Doug Neely was in Bali, Indonesia, doing what he's got down to perfection - living life to the fullest - when news from home came with a friend halfway into the six-week vacation back in 1989.
The team Neely started with, the Major Indoor Soccer League's Los Angeles Lazers, had shut down, and he would be moving on.
"My buddy was like, `Yeah, your team folded, and you were picked up by Kansas or something,' " said Neely, a California native who was then in the third of what is now a 17-season professional indoor soccer career. "I'm like, `Wichita?' and he said, `Yeah, I think that's it, and they're looking for you.' "
With a phone call to the States a chore and flight reservations already made, the free-spirited Neely decided to stay and surf. A deadline for an offer sheet he needed to sign had to be extended, and, as it turned out, Neely was headed to Kansas City, not Wichita.
"Whew," the 36-year-old Blast defender recalled. "At that point, I never thought I'd be able to go to Kansas City, but comparing it to Wichita? That was the first time I was away from home, and I spent two years in Kansas City. It was a cool experience."
That's Neely, a laid-back, glass-is-always-half-full guy who has played 557 games in three leagues for six teams and still has the push and skill to chase after one of his biggest wants - a championship.
"It's very important. Is it going to take away from everything? No. But, believe me, I want it more than anything," said Neely, who has never reached a championship final. "All I can do is give everything I have and hope things will work out. I think we definitely have the team here to do it. We've just got to make sure to do it."
Neely first came to Baltimore in 1991, when he had long blond hair, a headband, and the ability to get up and down the field with more spunk than his older but wiser body allows now. This second stint in what has become home away from home started in the 1996-97 season, and now, Neely works with a shorter cut, less speed and more savvy.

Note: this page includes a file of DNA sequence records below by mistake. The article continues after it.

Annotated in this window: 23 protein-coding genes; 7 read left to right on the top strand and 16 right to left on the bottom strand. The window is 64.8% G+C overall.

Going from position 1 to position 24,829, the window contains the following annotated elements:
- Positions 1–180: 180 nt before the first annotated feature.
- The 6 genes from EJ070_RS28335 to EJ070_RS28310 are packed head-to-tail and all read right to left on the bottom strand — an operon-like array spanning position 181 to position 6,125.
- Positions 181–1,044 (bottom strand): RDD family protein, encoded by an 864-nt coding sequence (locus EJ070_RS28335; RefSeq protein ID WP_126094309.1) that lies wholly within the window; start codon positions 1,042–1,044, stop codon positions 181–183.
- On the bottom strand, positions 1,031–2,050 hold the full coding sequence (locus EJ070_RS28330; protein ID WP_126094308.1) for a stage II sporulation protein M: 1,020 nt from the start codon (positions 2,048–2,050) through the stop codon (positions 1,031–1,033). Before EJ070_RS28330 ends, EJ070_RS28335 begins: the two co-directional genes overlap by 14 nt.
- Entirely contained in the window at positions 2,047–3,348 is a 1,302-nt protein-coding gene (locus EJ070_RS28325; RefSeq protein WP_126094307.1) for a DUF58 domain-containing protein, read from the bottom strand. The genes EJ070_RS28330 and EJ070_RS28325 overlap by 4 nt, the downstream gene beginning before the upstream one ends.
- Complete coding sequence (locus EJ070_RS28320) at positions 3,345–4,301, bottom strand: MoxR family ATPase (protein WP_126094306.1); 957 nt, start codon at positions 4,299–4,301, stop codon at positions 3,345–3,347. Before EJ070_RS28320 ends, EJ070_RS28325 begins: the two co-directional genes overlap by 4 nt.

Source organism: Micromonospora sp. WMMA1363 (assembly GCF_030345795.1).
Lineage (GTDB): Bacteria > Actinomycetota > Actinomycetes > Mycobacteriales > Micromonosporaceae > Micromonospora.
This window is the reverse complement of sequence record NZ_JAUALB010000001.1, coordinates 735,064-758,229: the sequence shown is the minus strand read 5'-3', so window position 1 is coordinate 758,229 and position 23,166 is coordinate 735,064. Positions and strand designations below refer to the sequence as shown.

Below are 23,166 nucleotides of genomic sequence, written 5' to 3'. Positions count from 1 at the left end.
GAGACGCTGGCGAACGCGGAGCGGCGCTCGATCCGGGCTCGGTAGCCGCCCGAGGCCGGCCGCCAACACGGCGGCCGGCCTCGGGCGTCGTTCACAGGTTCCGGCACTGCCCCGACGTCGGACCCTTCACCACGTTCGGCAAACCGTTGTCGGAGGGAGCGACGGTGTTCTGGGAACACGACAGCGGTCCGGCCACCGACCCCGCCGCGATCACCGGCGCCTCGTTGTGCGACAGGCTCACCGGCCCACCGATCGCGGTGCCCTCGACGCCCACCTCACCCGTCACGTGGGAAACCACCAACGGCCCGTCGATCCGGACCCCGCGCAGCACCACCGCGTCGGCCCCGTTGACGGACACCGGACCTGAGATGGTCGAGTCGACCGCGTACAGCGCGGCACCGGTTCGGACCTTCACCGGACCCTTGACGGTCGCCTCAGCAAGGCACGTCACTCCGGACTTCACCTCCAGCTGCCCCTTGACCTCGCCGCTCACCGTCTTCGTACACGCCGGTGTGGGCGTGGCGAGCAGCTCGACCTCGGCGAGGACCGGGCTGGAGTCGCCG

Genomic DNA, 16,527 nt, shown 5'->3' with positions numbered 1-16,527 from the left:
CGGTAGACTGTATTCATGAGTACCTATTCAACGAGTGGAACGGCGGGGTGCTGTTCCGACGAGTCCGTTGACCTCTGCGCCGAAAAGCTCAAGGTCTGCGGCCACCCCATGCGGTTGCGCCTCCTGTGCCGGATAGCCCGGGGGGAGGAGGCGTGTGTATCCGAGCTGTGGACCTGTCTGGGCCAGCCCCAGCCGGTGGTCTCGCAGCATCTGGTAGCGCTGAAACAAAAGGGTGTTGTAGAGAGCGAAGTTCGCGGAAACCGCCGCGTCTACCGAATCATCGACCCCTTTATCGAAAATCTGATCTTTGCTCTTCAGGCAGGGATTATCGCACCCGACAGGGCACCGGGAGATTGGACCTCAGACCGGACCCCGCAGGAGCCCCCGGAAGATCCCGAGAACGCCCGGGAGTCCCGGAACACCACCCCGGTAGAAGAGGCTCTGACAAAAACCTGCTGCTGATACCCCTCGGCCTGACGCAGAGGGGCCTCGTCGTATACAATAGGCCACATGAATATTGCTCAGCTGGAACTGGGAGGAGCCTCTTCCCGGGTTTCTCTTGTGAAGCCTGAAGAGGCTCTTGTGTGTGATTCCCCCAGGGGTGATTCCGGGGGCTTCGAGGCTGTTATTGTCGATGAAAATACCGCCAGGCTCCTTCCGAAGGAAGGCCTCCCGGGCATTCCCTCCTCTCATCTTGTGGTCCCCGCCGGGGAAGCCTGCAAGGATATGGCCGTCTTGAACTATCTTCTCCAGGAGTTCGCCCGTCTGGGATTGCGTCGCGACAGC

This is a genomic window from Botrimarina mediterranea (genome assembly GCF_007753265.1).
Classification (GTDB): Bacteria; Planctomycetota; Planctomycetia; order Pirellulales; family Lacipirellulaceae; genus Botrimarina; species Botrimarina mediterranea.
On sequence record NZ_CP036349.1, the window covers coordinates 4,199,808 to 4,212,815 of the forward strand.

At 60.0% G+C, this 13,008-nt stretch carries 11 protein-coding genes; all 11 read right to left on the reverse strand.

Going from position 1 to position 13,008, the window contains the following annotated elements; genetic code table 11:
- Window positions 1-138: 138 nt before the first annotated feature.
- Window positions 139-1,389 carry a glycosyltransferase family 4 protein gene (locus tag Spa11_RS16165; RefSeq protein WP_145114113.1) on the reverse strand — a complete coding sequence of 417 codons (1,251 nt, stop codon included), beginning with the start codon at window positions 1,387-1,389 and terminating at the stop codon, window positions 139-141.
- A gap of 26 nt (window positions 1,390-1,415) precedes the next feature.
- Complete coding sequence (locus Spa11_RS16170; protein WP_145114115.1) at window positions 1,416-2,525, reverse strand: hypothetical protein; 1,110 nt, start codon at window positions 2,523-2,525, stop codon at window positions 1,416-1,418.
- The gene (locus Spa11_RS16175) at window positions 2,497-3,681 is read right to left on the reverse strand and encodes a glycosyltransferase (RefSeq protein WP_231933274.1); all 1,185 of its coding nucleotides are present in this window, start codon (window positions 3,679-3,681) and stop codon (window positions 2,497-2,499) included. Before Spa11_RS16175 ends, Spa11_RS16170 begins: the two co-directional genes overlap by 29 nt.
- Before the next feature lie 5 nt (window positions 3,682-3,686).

The four-time National Professional Soccer League all-star leaves long attacking runs now for younger defenders such as Lance Johnson, Jason Dieter and Sean Bowers, intent on staying home to provide defensive balance.
"When you get to a certain age, you have to change the way you think about playing the game if you want to continue," said Blast assistant coach Billy Ronson, who also played with Neely. "Doug gives you that game-in, game-out commitment. He's totally there. He knows and understands the game, because he's been around it for so long. He never lets you down."
Catching Neely out of position on the field is a rarity. Catching him without a smile? Even more rare. "He's always happy, whether it's 7 o'clock in the morning or right after a loss, because he keeps things in perspective," said Dieter.
For that, Neely is quick to credit his mom, Brenda, who, along with her husband, Pat, provided him with a strong support system growing up.
"I don't ever remember her being in a bad mood when I woke up, and, believe me, she had plenty of reasons to be sometimes," he said. "I just try to take that philosophy - every day is a new day, and I guess I'm lucky, because I really enjoy life and having fun."
When word spread the Blast had acquired Neely for the first time in 1991, former trainer Marty McGinty, never afraid to voice an opinion, recalled saying: "Not the guy with the long hair and headband - he stinks."
McGinty, who left the team this season to take a teaching job at Archbishop Curley, named his first boy, Neely Christopher, now 18 months old, after Neely, who would turn out to be one of his closest friends. A Super Bowl or St. Patrick's Day doesn't go by without the two having a good time.
"Dougie's a special kind of person; he's infectious," said McGinty. "He always says `please' and `thank you,' and always lets people go in front of him. He has an uncanny method of, by the time he leaves any type of social atmosphere, everybody knows him and says what a great guy he is.
"If Neely Christopher has the same kind of manners and the same kind of personality, I'll be a very happy father, and my wife feels the same way."